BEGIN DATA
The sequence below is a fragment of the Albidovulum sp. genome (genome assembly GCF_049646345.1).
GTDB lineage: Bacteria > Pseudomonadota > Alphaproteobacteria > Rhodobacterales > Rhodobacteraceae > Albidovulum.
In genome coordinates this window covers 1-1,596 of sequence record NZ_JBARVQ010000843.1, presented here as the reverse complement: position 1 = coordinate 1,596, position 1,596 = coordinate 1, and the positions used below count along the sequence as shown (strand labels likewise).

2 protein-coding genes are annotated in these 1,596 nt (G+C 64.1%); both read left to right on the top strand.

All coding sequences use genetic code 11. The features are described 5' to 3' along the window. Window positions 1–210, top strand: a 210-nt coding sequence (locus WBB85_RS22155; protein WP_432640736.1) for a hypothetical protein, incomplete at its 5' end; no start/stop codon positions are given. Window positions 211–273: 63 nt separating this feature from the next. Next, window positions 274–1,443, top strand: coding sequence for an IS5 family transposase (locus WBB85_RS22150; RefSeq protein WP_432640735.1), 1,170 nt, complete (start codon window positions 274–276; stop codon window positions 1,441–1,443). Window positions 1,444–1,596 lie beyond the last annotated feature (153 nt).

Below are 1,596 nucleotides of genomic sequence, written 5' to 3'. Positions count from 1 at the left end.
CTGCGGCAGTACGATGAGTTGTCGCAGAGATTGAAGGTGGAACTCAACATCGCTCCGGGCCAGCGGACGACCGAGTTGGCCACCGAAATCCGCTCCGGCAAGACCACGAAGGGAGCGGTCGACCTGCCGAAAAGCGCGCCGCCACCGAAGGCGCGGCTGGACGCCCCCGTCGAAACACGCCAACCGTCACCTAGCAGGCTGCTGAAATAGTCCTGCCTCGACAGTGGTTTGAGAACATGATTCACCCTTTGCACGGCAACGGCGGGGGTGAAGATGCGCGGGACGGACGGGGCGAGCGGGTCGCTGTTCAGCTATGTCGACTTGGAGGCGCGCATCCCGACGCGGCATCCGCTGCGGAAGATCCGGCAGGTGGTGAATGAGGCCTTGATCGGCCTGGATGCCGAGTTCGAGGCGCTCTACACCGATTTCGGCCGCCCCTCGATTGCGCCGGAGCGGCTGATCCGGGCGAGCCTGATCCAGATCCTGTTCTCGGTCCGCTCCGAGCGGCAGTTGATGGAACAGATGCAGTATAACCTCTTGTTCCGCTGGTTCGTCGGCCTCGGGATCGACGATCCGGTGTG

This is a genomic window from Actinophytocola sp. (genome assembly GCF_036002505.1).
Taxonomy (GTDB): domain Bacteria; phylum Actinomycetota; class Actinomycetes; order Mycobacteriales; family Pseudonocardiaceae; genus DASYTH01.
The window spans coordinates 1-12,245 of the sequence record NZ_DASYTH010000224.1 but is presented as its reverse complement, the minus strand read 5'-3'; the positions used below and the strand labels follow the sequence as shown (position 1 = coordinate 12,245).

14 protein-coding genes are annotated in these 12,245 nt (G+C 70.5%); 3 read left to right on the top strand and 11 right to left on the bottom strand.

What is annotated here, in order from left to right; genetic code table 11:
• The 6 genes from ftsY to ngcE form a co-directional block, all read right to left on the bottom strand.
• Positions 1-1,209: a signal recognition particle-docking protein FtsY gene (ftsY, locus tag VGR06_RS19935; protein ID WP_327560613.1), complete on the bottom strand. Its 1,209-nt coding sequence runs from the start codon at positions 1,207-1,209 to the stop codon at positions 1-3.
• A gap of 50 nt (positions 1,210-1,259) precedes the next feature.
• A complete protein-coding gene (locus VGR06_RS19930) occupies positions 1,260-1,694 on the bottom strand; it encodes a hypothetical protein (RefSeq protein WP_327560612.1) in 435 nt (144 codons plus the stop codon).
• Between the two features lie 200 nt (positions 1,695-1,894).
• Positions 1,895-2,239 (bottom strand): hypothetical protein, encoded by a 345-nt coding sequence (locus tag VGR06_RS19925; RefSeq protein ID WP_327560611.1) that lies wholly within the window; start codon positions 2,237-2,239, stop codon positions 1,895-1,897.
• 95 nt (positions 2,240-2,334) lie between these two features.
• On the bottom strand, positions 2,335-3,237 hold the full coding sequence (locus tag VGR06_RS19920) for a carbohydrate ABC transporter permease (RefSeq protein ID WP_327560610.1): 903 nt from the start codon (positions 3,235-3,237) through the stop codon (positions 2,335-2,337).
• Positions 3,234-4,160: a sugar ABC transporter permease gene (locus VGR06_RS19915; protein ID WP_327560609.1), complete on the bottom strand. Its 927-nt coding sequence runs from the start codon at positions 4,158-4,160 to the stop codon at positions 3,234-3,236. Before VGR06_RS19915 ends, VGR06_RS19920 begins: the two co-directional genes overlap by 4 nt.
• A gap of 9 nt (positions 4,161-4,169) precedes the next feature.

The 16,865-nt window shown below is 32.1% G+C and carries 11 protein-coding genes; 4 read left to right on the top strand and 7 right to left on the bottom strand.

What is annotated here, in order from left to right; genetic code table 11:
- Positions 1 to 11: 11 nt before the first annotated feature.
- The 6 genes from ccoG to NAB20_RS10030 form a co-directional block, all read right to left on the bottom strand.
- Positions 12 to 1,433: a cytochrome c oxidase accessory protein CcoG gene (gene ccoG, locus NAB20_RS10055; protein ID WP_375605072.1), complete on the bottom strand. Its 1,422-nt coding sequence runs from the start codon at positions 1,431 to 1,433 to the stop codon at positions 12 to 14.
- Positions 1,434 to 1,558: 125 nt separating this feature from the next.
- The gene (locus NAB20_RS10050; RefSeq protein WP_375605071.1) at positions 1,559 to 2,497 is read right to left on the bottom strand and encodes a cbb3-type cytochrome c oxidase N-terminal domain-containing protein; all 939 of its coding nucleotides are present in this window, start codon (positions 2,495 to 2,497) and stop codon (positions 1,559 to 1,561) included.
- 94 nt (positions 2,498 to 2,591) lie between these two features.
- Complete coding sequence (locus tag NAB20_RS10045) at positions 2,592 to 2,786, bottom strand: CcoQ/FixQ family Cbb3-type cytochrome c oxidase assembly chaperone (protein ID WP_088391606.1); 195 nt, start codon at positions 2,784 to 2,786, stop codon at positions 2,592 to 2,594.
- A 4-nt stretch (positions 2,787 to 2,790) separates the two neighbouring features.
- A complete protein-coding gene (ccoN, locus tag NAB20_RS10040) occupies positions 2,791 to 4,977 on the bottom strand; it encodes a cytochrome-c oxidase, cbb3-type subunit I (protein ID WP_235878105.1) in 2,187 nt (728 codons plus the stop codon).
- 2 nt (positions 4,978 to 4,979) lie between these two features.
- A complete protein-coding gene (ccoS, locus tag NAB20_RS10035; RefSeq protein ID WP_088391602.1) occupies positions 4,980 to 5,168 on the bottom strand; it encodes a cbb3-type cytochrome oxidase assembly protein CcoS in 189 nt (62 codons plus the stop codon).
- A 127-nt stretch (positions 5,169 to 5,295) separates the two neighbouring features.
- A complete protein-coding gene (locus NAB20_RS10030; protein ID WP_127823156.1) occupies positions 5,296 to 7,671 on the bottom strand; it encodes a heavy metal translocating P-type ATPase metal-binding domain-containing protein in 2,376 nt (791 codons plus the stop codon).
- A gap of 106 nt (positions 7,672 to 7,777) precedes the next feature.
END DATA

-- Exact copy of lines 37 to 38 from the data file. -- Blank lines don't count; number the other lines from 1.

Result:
- A complete protein-coding gene (locus NAB20_RS10030; protein ID WP_127823156.1) occupies positions 5,296 to 7,671 on the bottom strand; it encodes a heavy metal translocating P-type ATPase metal-binding domain-containing protein in 2,376 nt (791 codons plus the stop codon).
- A gap of 106 nt (positions 7,672 to 7,777) precedes the next feature.